I hope you all have survived the cold weather and are enjoying this beautiful spring. While it would have been nice to hibernate through the winter, the Ota team has been putting together a dynamic Summer 2015 program. I have been waiting to tell you all about some exciting developments, but now everything is official and I can share the good news – The Ota Initiative will be hosting its first two groups of volunteers from America this summer!
Students from Loyola Marymount University and West Virginia University are coming to Kayanga on two service-learning trips run by Ota’s sponsor, Amizade Global Service-Learning. I am thrilled that these students will have the opportunity to come and fall in love with Kayanga just as I did more than two years ago when I first arrived in town as an Amizade volunteer. I will write about how the Loyola Marymount students will contribute to Ota’s work next week, but in this email I want to share how the West Virginia University students are going to help us to expand our English curriculum and improve the training seminar for the local high school and college students we employ as group leaders.
While preparing for last December’s program (the first one I was not present for), I spent many hours having convoluted phone conversations with Ota’s head teacher as I attempted to explain completely foreign games and experiments to him. While Ota’s strength is that we use hands-on , creative learning techniques, we saw last program that it was much harder for Ota’s teaching staff to grasp new, foreign activities without me there to demonstrate them. The volunteers from WVU are going to help fill this gap by acting as trainers of trainers and assisting with the week-long training seminar we hold for our group leaders before each program. Our head teacher will run the training seminar, but the American students will explain and demonstrate various games and experiments.
With several English-speaking volunteers assisting with the training, we are also going to be able to focus more on the personal and professional development of the high school and college students who are our group leaders. When one person was running the training sessions (myself and then later our head teacher), it was easier and quicker to just use Swahili. Our group leaders do speak English though and are always looking for ways to improve it, so each American student helping with the training seminar will be matched with one of our Tanzanian students. While all of the American students will be responsible for making sure all of the Tanzanian group leaders understand the syllabus, they will especially focus on their buddy. Not only will this build strong relationships leading to cross-cultural learning, but the Tanzanian group leaders will have daily English conversations with native English speakers, something many of them will have never experienced.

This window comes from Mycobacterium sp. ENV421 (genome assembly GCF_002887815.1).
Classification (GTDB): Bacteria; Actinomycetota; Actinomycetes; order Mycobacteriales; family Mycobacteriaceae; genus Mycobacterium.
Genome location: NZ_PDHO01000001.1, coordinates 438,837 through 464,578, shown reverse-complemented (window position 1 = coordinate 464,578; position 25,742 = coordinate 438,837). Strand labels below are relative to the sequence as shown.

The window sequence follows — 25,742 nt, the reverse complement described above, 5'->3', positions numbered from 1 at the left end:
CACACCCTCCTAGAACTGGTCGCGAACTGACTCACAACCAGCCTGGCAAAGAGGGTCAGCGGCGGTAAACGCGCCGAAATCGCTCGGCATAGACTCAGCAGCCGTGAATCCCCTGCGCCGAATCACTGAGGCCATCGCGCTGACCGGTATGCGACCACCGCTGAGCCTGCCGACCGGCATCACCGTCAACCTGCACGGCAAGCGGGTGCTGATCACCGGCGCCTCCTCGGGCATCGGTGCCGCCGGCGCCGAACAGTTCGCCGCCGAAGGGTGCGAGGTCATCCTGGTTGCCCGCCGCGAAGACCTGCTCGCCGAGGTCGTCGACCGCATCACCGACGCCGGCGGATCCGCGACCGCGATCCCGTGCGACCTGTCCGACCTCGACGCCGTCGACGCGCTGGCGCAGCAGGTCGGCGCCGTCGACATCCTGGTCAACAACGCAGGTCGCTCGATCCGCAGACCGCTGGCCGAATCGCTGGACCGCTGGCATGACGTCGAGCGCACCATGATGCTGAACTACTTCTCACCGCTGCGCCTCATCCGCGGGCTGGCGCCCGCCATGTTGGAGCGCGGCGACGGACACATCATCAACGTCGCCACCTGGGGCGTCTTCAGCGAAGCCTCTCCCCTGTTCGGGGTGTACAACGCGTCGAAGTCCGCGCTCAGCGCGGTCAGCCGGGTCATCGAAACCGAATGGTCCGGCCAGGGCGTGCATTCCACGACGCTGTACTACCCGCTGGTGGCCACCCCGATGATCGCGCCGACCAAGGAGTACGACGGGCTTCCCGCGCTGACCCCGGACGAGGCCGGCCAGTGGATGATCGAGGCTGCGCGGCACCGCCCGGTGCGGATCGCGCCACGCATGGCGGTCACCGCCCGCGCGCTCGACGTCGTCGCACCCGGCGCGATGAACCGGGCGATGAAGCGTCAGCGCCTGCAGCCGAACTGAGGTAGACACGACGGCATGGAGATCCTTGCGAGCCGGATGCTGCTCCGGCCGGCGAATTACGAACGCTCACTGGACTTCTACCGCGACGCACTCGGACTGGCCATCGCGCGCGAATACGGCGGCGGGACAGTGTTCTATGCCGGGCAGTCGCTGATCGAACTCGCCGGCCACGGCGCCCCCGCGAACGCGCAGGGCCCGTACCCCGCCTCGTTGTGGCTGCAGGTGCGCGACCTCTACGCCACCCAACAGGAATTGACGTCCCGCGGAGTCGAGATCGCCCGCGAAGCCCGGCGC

We are also going to use the presence of native English speakers to expand our English curriculum, something our students’ parents have asked for in all of our post-program surveys. Along with intermixing English lessons into our daily syllabus as we have been doing, we are going to dedicate the first week of our three-week program entirely to English. The American students will work with the Tanzanian group leaders to create plays, stories, and games designed to increase our students’ understanding of English. The Tanzanian staff will then have the necessary tools and confidence to teach English lessons after their week of preparation and cooperation with the American students.
Finally, the American and Tanzanian students are going to work together to write stories for our program. As I have written about before, literacy is a major issue in Kayanga. There are simply no children’s’ books available, and children are not read to. During every training seminar, our group leaders write stories that we then read to our students during the program. However, writing children’s stories is s strange things for our group leaders (as it probably would be for many Americans, too), and they require a lot of coaching to produce these stories. Now, with the help of the American students, we are going to expand the story-writing portion of our training seminar to really help our group leaders develop effective writing skills. Each Tanzanian leader will partner with an American student to write a story together, and they will write this story in both English and Swahili. We will then be able to read our students each story in both languages and further develop their literacy and comprehension skills in English and Swahili.
While this story writing project particularly excites me, a self-professed bookworm, all of us at Ota are truly excited for the new doors that will open up to our organization, our employees, and our students now that American college students will be volunteering with us. Look for my next update to find out more about how these volunteers are going to positively impact our program . For now, thank you for your support, and if you would like to continue seeing the positive impact The Ota Initiative will have on the lives of Tanzanian (and now American!) students, please consider making a financial contribution by following this link and scrolling to the bottom of the page.